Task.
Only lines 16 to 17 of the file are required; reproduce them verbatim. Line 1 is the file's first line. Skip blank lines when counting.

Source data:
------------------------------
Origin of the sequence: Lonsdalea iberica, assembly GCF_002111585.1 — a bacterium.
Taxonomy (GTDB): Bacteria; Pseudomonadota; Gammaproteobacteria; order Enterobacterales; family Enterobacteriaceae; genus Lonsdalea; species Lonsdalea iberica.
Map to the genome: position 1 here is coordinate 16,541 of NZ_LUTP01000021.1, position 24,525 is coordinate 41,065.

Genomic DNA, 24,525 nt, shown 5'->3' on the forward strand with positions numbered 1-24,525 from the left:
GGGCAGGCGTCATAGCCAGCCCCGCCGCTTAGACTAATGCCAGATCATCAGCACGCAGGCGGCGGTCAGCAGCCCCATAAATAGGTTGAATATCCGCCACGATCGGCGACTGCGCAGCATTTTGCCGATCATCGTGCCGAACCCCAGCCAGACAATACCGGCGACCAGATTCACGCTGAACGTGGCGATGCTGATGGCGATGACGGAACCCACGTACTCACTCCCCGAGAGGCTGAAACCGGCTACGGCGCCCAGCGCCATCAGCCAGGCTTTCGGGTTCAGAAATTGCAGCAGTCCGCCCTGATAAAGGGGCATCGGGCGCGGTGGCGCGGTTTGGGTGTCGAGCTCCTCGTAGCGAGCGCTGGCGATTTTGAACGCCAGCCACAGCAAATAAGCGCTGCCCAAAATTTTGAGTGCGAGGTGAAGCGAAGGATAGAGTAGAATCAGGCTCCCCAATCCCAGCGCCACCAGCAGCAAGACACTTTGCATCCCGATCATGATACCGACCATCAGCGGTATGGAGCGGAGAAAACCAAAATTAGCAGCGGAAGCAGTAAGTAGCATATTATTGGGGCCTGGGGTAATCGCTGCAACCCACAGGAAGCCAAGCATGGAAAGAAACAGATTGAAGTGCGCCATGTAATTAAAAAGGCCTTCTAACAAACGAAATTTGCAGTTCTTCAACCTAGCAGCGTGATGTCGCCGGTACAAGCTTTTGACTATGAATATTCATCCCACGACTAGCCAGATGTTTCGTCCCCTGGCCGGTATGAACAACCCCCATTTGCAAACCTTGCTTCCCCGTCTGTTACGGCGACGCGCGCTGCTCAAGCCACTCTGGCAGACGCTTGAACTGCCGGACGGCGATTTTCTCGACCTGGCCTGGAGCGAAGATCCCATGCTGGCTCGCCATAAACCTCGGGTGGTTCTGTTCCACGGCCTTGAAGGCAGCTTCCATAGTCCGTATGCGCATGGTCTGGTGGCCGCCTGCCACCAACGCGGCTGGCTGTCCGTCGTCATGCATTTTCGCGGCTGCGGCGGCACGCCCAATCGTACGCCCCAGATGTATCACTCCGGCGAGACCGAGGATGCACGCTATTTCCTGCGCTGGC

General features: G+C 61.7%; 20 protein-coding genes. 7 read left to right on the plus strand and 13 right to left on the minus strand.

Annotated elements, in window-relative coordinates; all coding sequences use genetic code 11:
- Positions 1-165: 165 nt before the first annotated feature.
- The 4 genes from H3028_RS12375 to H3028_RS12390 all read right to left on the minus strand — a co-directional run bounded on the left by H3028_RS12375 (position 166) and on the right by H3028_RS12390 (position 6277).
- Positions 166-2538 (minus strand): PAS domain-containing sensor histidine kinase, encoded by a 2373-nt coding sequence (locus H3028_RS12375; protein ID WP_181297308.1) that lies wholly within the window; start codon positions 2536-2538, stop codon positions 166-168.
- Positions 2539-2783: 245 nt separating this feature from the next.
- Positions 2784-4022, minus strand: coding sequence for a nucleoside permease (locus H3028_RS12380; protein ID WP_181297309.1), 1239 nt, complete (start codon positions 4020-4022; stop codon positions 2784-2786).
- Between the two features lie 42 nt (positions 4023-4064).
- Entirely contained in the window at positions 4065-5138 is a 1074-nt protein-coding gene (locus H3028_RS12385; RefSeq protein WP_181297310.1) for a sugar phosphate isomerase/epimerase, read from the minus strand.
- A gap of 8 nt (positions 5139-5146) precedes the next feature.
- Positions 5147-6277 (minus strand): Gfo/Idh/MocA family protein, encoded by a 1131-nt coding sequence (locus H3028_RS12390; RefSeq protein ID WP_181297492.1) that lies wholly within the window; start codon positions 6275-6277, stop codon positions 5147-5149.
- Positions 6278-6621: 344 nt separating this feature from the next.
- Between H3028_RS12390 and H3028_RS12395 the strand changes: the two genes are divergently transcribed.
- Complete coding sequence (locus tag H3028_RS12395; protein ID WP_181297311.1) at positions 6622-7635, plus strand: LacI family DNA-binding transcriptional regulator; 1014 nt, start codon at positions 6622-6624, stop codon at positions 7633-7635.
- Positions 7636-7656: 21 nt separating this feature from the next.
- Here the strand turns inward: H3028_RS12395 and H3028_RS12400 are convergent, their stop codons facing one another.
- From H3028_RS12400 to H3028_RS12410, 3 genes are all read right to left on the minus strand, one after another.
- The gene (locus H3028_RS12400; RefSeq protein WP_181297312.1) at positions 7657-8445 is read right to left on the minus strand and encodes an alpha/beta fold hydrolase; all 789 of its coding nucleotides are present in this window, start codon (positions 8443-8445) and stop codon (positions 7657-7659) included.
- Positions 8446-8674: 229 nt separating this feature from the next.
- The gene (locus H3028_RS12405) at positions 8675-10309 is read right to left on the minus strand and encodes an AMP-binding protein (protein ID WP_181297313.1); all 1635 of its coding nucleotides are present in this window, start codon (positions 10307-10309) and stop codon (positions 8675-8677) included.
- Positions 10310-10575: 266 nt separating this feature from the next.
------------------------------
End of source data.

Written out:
- Positions 5147-6277 (minus strand): Gfo/Idh/MocA family protein, encoded by a 1131-nt coding sequence (locus H3028_RS12390; RefSeq protein ID WP_181297492.1) that lies wholly within the window; start codon positions 6275-6277, stop codon positions 5147-5149.
- Positions 6278-6621: 344 nt separating this feature from the next.